(Phys.org) -- Today a University of Maryland-led team of scientists made its final-round pitch to NASA for a robotic space mission proposal known as Comet Hopper that is one of three finalists vying for selection as a new planetary mission in NASA's Discovery Program.
University of Maryland Astronomer Jessica Sunshine, the principal investigator (PI) for Comet Hopper, headed her team's pitch, with a supporting presentation from University of Maryland President Wallace Loh, who swung through Colorado on his way to an innovation tour of Taiwan and South Korea that is designed to lay the groundwork for new UMD research and educational partnerships in those countries.
"We've had some amazing cometary flybys," says Sunshine, "but they have given us only snapshots of one point in time of what a comet is like. Comets are exciting because they are dynamic, changing throughout their orbits. With this new mission, we will start out with a comet that is in the cold, outer reaches of its orbit and watch its activity come alive as it moves closer and closer to the Sun."
The Comet Hopper mission would study the evolution of comet 46P/Wirtanen by landing on it multiple times and observing changes in the comet as it interacts with the sun.
President Loh calls Comet Hopper "a great project. It's a 13-year big science mission to further our understanding of the origins of the solar system. The spacecraft would carry instruments made by our students, and the mission would build terrific STEM awareness and education into the project through education outreach efforsts such as lesson plans beamed live to K-12 students," Loh says.
In addition to Sunshine, additional Maryland scientists on the team include Deputy PI Michael A'Hearn, who led NASA's Deep Impact and EPOXI comet missions. The Comet Hopper mission would be managed by NASA Goddard Space Flight Center in Greenbelt, Md. Other partners include Lockheed Martin, KinetX, the Johns Hopkins University Applied Physics Laboratory, University of Bern, Jet Propulsion Laboratory and Discovery Communications.
Comet Hopper would observe the comet by making detailed in situ measurements from various locations on the surface and in the innermost coma as the comet moves through its orbit. The innermost coma is the atmosphere of the comet just off the surface of the nucleus where outgassing and jets originate.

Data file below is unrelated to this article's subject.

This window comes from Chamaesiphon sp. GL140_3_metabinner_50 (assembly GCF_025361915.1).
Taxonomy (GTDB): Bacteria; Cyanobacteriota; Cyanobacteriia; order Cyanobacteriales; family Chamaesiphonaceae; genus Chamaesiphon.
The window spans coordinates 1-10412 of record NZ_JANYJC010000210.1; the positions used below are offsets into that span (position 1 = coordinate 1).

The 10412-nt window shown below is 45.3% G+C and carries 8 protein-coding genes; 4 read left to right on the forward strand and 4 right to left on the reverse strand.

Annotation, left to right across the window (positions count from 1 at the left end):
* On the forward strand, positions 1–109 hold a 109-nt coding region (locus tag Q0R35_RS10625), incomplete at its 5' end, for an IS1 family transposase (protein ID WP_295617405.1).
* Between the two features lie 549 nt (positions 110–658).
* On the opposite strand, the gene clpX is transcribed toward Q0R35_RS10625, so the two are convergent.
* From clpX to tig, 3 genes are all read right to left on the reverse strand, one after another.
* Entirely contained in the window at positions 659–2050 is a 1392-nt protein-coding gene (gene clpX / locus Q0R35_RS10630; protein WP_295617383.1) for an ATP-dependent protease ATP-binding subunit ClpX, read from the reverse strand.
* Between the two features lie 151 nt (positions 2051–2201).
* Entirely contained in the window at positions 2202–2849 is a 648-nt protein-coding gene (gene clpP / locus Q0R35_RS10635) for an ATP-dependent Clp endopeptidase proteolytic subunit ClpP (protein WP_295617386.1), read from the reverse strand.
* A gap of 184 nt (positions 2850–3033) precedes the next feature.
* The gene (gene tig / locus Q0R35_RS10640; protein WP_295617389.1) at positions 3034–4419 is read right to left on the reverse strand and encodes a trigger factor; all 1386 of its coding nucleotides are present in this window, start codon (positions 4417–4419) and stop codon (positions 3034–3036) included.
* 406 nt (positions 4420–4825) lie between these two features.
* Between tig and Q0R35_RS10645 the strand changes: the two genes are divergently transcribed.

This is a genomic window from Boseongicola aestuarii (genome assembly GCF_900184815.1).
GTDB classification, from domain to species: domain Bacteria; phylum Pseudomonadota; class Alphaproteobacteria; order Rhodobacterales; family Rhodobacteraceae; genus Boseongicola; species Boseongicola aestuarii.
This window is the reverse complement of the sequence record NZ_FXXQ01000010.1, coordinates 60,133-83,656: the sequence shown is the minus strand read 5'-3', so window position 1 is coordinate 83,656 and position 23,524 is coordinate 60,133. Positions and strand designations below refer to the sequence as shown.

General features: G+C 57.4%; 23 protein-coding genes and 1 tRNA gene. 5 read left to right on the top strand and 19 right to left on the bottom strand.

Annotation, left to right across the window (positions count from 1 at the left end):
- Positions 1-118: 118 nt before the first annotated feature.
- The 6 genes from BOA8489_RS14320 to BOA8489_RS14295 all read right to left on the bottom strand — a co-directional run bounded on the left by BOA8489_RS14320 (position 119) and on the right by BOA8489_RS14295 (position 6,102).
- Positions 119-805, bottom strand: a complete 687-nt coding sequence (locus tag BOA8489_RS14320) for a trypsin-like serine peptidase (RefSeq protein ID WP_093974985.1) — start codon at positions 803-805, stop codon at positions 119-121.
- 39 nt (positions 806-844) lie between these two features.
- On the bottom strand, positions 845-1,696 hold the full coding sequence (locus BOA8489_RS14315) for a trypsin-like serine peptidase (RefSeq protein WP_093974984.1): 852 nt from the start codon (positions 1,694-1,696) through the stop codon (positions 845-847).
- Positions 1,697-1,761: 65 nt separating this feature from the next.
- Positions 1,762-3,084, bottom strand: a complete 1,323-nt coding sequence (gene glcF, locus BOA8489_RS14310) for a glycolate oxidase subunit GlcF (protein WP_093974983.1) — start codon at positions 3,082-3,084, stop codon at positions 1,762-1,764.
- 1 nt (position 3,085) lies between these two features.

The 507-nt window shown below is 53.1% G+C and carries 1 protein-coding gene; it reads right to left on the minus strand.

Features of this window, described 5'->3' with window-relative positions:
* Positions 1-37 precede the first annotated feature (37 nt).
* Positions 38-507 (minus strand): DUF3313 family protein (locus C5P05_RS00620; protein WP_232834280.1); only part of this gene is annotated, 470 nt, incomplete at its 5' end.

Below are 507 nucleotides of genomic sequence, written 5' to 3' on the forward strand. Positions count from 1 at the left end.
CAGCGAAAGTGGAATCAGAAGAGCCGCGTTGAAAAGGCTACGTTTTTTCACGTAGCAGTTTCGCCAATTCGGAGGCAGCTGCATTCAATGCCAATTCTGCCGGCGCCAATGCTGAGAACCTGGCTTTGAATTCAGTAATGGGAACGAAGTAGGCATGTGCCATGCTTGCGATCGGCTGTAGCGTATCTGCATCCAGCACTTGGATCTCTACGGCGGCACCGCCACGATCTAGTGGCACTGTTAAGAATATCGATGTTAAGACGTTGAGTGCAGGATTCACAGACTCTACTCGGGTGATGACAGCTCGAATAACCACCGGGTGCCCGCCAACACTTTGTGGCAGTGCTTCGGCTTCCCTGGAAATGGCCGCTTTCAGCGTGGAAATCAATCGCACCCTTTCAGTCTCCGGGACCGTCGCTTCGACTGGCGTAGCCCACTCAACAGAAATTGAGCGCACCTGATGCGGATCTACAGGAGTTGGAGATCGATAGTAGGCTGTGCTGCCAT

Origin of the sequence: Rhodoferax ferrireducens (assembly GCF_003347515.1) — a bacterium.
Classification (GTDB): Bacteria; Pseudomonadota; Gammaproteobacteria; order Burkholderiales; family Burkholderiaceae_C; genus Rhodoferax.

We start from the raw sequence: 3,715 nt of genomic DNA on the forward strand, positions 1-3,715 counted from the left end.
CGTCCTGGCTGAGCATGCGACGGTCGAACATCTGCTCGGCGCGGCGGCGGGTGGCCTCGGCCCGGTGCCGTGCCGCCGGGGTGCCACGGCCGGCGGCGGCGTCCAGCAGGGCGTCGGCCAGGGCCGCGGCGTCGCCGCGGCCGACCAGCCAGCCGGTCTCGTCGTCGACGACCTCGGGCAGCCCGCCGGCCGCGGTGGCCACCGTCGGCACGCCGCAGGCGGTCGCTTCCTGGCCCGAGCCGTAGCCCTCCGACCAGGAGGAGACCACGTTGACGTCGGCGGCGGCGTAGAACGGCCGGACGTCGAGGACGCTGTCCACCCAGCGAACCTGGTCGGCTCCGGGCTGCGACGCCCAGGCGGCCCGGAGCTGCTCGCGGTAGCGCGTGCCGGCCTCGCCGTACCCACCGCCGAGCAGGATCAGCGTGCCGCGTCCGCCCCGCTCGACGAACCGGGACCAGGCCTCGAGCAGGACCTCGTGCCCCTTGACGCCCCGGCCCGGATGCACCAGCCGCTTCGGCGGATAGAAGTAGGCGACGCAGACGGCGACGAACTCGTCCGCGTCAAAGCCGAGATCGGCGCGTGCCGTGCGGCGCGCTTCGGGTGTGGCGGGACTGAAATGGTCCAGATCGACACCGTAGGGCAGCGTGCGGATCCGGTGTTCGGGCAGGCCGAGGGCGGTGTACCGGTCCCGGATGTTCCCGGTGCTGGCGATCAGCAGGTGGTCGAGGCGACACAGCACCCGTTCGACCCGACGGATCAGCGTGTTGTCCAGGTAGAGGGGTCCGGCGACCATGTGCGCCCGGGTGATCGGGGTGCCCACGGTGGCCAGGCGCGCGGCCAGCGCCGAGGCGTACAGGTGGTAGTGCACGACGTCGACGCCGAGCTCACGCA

"We would extensively explore the surface of a comet. This is something that has never been done before," said Joe Nuth, Comet Hopper project scientist at NASA Goddard. "We know that there are volatiles (molecules that easily evaporate at normal temperatures) inside a comet. We would go to places that are relatively flat and are likely hiding volatiles. Comet Hopper could be called a reconnaissance mission for an upcoming Comet Nucleus Sample Return mission, which has been deemed a high-priority development effort by the Decadal Survey."
The Comet Hopper team and President Loh made their presentations to NASA representatives who were doing an on-site vist to the Lockheed Martin facility in Denver where the mission spacecraft will be built if Comet Hopper is selected. The timetable for NASA's decision is not yet available.
The two planetary missions against which Comet Hopper is competing in this final selection round are:
-- Geophysical Monitoring Station (GEMS) would study the structure and composition of the interior of Mars and advance understanding of the formation and evolution of terrestrial planets. Bruce Banerdt of NASA's Jet Propulsion Laboratory (JPL) in Pasadena, Calif., is principal investigator. JPL would manage the project.
-- Titan Mare Explorer (TiME) would provide the first direct exploration of an ocean environment beyond Earth by landing in, and floating on, a large methane-ethane sea on Saturn's moon Titan. Ellen Stofan of Proxemy Research Inc. in Gaithersburg, Md., is principal investigator. Johns Hopkins University's Applied Physics Laboratory in Laurel, Md., would manage the project.
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